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In this weeks episode, we’ll be cooking something that sounds similar to Apfelkuchen, Zwetschgenknodel, Goulash or Krumpli. If this sounds good to you make sure to subscribe for the coming weeks recipes.
Dad used to make this on the occasional weekend, and I absolutely loved it, especially the tasty little pasta pearls that soak up all the wonderful flavors. My taste tester hubby raised an eyebrow when I described it, but had to admit it was super good when he went for his third serving 🙂
According to available records, this meal originated with the “cowboys” of Hungary. The cowboys were supervising the animals grazing during the summer months in the open fields, not able to return home for meals. On Sundays, the wives often brought home cooked meals out to them. During the week, they cooked their dinners in a kettle over an open flame. The ingredients were easy to store in their makeshift shelters – they used more bacon and water then, as they did not have access to canned broth or polish sausage.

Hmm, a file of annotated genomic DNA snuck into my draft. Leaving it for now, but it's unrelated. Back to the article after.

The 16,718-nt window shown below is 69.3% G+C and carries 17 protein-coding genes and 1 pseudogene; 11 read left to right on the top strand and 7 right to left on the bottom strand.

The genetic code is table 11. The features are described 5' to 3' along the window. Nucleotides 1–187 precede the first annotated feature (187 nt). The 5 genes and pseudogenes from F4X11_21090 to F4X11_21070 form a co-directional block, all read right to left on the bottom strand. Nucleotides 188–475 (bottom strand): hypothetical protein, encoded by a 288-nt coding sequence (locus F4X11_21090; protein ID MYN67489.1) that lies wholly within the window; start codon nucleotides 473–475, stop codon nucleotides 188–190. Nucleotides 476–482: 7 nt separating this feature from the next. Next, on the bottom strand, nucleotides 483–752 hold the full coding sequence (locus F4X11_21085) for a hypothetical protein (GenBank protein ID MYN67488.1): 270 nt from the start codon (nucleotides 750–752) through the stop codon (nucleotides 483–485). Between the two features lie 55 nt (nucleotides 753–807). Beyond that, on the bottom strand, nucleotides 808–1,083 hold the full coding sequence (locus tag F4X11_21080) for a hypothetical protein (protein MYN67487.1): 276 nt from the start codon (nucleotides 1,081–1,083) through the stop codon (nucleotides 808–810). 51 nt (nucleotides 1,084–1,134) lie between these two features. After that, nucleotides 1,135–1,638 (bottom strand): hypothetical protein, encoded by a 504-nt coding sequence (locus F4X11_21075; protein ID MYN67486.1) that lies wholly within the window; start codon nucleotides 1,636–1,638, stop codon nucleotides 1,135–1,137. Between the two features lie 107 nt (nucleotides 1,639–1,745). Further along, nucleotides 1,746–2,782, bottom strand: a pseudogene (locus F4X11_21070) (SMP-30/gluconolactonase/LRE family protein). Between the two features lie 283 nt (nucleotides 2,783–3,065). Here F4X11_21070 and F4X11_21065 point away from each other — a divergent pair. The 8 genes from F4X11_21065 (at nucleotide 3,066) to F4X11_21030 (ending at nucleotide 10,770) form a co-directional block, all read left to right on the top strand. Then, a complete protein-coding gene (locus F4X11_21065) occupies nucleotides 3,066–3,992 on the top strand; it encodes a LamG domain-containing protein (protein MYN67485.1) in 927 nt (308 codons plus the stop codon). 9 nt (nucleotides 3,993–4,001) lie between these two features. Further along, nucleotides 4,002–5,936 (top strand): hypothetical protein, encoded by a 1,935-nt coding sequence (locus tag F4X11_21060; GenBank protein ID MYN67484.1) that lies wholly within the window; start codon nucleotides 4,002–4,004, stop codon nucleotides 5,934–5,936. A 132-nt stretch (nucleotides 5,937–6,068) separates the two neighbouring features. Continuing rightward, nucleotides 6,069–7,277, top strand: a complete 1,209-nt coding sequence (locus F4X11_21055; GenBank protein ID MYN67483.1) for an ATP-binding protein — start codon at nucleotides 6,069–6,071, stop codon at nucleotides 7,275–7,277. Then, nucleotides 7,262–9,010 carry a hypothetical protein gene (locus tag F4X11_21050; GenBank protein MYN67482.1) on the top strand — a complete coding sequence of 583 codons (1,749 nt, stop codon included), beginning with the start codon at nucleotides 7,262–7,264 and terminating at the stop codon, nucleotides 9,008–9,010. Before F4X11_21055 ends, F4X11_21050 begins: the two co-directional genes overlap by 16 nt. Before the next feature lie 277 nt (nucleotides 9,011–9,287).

- 6–8 slices bacon
- 4 large potatoes, peeled and diced
- 1 1/2 lbs. polish sausage, sliced thickly
- 12 oz. Soup-mac or any small size pasta (preferably a pearl shaped pasta)
- 1 (10 1/2oz) can beef broth
- 1 tsp parsley flakes
- 1 tsp Hungarian paprika
- salt and pepper to taste
- Dice the bacon and fry until golden brown.
- Add the soup-mac and brown it lightly, constantly stirring.
- Add the broth with 2 cups of water, the paprika and parsley. Bring it to a boil.
- Add the diced potatoes and the sliced sausage.
- Simmer everything under cover until the potatoes and pasta are tender. There should not be any liquid left when done. If there is, uncover the pot and let it evaporate under low heat.
- Prep Time: 30 mins
- Cook Time: 30 mins
- Category: comfort food, casseroles
- Method: stovetop
- Cuisine: european, hungarian, rustic
Keywords: easy, casserole, comfort food, pasta, potatoes, sausage, stovetop
I’ve always loved cooking, and spent many years working on the food & beverage side of the hospitality industry, which served to increase my interest in food, wine and entertaining.